As the fire service becomes more aware of the potential health effects from occupational exposure to hazardous contaminants, personal protective equipment (PPE) manufacturers, and fire departments have responded by developing and implementing improved means of firefighter protection, including more frequent laundering of PPE after exposures. While laboratory testing of new PPE designs and the effect of laundering on PPE fabric provides a useful way to evaluate these approaches, laboratory scale testing does not necessarily translate to full garment protection.
In a recently published article in the Journal of Occupational and Environmental Hygiene, researchers detail the methodology for and findings from this study, the latest in an ongoing series of projects between Illinois Fire Service Institute Research, UL Firefighter Safety Research Institute, and NIOSH.
Utilizing a fireground smoke exposure simulator, along with air and/or filter-substrate sampling for polycyclic aromatic hydrocarbons (PAHs) and benzene, this pilot study tested the chemical-protective capabilities of firefighting PPE of different designs (knit hood vs. particulate-blocking hood, turnout jacket with zipper closure vs. hook & dee closure), including the impact of repeatedly exposing and cleaning (through laundering or decontamination on-scene) PPE 40 times.
Findings from the research include, but are not limited to:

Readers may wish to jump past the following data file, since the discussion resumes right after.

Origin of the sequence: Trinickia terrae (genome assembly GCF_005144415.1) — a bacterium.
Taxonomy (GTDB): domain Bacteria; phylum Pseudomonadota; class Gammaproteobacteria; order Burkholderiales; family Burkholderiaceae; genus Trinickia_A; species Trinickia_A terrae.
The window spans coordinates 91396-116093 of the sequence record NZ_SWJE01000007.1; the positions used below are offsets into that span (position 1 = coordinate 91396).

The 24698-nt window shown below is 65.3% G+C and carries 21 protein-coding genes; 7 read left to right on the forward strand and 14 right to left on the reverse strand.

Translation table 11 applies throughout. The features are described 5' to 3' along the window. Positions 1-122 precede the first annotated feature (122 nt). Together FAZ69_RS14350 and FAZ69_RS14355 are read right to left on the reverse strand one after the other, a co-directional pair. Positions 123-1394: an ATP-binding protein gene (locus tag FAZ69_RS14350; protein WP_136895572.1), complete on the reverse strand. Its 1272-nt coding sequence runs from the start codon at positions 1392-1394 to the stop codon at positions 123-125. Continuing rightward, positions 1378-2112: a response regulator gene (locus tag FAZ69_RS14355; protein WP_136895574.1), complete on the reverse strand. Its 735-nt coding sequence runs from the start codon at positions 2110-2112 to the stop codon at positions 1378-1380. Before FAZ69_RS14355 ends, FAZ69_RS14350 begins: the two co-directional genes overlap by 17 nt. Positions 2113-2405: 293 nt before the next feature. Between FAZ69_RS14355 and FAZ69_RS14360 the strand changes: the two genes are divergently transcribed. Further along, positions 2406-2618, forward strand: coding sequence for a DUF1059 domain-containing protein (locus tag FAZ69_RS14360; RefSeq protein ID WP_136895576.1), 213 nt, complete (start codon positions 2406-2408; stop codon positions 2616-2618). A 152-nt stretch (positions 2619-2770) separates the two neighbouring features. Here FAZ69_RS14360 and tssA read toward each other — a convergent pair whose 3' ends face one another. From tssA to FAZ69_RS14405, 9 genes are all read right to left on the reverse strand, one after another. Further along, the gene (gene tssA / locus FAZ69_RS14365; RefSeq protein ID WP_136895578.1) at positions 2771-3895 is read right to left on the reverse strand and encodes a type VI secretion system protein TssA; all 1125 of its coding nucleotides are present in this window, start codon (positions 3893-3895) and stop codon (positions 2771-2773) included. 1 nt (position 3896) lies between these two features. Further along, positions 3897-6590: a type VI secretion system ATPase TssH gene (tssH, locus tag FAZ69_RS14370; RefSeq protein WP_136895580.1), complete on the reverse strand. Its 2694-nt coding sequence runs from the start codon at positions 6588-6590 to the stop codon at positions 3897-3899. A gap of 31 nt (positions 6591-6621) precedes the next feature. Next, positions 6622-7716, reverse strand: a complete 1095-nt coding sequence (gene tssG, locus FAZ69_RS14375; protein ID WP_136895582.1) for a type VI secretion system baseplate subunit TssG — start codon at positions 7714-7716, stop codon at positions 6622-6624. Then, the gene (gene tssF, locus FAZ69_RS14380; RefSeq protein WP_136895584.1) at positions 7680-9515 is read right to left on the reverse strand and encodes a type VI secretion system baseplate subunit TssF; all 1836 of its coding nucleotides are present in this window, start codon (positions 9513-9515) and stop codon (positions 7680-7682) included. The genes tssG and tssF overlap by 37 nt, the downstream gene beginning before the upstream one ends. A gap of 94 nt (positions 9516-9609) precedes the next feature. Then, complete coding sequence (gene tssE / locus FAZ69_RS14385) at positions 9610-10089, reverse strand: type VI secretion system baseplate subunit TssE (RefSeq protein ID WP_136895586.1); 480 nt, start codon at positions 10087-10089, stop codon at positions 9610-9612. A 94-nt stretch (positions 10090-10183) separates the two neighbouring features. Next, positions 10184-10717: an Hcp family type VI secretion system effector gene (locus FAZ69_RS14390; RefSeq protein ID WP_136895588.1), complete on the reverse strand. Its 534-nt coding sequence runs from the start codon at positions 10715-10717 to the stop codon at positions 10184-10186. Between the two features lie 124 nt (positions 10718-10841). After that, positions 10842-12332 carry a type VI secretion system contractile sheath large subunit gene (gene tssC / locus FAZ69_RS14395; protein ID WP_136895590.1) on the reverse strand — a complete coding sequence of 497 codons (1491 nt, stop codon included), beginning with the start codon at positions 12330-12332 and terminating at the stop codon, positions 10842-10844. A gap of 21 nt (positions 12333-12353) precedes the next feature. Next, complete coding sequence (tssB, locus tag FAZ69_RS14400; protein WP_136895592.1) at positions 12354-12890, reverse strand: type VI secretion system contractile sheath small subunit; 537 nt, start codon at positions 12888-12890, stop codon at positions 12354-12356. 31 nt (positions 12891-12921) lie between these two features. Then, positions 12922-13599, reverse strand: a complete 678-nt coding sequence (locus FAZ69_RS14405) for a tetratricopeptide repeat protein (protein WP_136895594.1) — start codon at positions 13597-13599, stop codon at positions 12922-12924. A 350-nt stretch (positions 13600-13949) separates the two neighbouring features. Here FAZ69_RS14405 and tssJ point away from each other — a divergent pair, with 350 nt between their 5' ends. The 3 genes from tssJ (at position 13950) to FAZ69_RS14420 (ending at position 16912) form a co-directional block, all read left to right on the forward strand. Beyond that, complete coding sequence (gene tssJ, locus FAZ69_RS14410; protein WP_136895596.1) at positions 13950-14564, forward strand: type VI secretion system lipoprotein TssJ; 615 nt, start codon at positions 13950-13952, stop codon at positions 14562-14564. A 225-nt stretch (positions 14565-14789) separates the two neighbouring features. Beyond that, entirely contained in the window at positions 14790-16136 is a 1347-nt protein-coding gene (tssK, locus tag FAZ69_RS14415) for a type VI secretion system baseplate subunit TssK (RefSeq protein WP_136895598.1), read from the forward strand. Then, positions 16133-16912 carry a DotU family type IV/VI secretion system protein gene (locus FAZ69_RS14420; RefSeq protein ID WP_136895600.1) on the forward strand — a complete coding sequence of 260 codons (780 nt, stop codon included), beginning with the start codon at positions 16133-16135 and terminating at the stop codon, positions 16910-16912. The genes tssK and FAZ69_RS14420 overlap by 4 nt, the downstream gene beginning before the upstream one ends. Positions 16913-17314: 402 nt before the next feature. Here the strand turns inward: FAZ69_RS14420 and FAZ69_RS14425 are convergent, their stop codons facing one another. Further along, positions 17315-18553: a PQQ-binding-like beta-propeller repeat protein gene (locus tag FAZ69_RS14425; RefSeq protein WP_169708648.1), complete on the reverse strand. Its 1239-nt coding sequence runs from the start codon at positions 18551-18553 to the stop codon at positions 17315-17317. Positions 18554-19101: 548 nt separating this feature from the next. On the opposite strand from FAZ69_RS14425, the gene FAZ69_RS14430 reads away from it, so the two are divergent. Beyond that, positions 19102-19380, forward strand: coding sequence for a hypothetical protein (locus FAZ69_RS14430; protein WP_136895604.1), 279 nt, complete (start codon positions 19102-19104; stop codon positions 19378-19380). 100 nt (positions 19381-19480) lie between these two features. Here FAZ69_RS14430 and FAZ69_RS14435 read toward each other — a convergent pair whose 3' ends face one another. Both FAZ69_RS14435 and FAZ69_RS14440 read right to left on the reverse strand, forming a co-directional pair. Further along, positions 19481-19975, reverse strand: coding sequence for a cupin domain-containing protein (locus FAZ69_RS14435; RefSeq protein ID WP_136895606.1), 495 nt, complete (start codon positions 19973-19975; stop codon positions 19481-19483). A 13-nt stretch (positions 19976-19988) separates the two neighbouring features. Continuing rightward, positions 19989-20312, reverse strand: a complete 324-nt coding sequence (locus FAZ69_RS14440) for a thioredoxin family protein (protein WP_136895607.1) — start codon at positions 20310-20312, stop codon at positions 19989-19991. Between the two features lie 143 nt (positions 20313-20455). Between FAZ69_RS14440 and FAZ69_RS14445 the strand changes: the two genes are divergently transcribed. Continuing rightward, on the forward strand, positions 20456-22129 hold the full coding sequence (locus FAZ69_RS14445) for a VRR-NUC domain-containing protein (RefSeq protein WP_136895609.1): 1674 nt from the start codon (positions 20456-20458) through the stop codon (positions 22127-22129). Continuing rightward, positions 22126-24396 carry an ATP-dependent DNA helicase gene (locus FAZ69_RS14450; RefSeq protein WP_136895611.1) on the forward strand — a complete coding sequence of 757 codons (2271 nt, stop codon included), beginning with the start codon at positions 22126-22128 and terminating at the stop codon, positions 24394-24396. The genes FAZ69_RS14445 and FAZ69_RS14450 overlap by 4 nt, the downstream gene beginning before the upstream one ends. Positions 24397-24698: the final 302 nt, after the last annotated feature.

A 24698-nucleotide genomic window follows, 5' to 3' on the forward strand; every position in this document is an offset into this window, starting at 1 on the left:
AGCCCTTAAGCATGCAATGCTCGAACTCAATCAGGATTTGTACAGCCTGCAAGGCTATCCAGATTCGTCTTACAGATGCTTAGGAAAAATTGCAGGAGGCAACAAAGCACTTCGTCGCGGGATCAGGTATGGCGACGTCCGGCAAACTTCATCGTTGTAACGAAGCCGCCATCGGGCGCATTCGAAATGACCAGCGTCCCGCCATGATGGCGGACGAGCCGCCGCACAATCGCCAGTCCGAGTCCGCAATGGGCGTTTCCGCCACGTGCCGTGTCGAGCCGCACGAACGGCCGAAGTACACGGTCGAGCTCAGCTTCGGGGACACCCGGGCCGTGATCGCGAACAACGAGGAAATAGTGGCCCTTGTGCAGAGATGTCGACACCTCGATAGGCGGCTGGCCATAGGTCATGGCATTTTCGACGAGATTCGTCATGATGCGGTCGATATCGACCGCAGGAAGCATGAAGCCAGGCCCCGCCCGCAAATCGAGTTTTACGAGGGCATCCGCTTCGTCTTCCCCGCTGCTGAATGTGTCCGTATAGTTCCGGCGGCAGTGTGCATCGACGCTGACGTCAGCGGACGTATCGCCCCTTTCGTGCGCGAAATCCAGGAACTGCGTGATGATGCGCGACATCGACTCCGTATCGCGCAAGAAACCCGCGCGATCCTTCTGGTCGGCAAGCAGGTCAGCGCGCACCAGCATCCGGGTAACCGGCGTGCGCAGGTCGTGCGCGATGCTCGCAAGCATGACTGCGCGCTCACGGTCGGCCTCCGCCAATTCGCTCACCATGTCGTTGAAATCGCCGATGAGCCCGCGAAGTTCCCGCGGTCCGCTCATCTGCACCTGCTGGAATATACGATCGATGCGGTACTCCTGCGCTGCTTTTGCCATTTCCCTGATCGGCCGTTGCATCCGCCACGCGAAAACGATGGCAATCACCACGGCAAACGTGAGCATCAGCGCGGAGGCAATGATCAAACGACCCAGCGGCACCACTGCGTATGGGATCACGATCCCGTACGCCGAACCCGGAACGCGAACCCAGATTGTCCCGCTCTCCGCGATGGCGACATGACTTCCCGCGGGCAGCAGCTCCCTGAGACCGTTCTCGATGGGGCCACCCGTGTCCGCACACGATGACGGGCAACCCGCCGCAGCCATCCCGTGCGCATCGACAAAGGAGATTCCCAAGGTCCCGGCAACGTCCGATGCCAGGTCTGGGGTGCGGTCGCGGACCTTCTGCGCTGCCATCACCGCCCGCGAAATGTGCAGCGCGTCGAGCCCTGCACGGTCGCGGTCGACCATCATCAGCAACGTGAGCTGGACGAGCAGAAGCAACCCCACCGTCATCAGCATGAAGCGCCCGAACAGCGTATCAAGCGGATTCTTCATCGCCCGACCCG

- PAH contamination on filters under hoods in the neck region were higher than samples taken under jackets in the chest region.
- PAH levels measured under particulate-blocking hoods were lower than levels found under knit hoods.
- Zippered closures were found to provide a greater reduction in PAHs compared to hook & dee closures. However, neither design element completely eliminated contaminant ingress.
This research was supported by the U.S. Department of Homeland Security Fire Prevention and Safety Grant #EMW-2015-FP-00646 and by MSA.
Read the full article for more information.
Alexander C. Mayer, Gavin P. Horn, Kenneth W. Fent, Steve J. Bertke, Steve Kerber, Richard M. Kesler, Hannah Newman & Denise L. Smith (2020): Impact of select PPE design elements and repeated laundering in firefighter protection from smoke exposure, Journal of Occupational and Environmental Hygiene, DOI: 10.1080/15459624.2020.1811869